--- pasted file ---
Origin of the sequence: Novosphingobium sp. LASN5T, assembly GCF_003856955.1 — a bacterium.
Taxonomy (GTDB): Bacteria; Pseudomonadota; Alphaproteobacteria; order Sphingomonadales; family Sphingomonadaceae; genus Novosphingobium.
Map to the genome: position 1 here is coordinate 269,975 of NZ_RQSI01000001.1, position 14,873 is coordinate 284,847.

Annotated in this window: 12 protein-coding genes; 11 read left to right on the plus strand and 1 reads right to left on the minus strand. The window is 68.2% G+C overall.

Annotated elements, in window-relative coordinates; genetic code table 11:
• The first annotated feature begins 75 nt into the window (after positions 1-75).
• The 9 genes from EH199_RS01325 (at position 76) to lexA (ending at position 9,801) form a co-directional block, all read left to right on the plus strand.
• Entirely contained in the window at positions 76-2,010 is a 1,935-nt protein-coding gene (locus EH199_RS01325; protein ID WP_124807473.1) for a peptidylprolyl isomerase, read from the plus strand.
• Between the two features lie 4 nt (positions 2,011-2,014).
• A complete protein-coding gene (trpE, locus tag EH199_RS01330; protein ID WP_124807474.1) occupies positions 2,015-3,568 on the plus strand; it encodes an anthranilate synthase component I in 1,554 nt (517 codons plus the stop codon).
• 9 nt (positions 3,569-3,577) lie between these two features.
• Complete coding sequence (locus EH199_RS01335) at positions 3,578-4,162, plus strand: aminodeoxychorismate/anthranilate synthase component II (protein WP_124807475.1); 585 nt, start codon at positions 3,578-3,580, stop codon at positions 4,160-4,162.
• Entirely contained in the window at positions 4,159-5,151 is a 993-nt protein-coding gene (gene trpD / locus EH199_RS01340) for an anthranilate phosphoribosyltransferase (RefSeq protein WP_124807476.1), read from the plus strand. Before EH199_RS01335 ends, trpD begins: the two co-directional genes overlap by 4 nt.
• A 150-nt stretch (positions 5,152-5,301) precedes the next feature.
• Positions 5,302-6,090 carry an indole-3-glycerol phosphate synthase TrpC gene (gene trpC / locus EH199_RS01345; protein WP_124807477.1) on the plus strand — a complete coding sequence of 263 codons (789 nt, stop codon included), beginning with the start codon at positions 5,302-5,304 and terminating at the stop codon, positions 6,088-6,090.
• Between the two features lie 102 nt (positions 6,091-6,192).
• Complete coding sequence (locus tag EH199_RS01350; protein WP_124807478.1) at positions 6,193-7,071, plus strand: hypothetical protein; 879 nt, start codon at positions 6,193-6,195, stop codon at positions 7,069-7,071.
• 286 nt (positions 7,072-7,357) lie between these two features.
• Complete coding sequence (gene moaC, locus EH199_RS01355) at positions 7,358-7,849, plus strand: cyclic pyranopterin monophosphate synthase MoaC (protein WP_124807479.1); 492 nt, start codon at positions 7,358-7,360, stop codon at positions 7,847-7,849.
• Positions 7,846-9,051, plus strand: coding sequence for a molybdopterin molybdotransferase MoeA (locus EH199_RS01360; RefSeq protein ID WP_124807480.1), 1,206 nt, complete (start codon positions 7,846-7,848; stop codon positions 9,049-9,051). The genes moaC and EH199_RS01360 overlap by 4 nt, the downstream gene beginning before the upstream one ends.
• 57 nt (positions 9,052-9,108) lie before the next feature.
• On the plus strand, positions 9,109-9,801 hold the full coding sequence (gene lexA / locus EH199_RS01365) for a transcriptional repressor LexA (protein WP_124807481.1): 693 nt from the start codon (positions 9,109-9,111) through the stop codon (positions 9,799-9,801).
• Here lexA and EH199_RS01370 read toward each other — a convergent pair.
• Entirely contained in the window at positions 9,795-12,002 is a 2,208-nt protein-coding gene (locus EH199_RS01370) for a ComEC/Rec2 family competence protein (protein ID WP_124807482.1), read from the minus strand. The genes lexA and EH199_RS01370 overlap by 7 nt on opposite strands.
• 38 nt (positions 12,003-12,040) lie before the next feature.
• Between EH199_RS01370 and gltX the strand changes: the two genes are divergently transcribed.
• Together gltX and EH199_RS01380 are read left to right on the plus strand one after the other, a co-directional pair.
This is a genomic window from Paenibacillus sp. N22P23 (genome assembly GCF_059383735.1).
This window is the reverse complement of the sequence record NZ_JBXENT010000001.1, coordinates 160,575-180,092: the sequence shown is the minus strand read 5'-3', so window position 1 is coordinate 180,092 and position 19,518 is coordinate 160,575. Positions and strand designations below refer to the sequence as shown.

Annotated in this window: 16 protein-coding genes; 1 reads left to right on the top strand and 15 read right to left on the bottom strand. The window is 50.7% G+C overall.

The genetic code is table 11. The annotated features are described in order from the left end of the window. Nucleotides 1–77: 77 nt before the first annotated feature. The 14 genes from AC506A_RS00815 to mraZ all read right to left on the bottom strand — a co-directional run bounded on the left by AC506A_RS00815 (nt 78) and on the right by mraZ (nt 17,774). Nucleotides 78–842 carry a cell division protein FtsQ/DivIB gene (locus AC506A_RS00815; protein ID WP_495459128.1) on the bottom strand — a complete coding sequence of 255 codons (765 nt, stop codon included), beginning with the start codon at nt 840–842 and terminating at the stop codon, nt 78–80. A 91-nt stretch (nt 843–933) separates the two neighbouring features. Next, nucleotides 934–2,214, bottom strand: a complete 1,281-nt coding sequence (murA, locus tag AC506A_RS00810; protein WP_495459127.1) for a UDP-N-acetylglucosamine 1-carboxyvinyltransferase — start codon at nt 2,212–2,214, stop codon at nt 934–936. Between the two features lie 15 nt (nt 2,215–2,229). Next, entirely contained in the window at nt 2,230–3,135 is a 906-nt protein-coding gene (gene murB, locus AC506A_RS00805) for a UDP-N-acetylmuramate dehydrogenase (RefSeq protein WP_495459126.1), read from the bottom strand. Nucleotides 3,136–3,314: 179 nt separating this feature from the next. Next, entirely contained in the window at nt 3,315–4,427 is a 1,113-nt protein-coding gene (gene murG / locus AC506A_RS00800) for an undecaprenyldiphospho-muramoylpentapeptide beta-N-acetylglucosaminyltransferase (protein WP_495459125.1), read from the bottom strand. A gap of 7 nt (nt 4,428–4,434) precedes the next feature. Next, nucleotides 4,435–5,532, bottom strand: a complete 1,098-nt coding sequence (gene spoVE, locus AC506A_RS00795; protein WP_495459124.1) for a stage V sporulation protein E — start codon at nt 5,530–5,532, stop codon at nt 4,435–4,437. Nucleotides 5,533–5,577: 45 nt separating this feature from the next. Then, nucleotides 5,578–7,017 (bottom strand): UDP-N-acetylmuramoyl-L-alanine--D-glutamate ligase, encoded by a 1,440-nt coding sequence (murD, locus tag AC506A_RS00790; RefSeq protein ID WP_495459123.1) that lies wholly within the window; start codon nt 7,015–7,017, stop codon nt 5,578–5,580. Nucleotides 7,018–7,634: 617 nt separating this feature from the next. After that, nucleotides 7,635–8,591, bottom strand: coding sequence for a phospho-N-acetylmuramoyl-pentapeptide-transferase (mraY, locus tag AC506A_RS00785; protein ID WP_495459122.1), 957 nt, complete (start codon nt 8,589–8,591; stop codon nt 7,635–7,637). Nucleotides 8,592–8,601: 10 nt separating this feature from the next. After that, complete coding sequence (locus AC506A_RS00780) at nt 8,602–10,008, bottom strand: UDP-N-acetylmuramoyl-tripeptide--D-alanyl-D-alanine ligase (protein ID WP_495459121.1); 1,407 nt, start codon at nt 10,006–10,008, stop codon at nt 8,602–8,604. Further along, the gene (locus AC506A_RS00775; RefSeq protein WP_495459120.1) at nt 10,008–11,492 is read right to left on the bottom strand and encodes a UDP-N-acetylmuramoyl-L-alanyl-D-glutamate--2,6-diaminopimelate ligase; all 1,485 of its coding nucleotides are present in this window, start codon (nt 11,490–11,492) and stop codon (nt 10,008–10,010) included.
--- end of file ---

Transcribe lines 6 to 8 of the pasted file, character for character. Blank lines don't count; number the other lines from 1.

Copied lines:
• The first annotated feature begins 75 nt into the window (after positions 1-75).
• The 9 genes from EH199_RS01325 (at position 76) to lexA (ending at position 9,801) form a co-directional block, all read left to right on the plus strand.
• Entirely contained in the window at positions 76-2,010 is a 1,935-nt protein-coding gene (locus EH199_RS01325; protein ID WP_124807473.1) for a peptidylprolyl isomerase, read from the plus strand.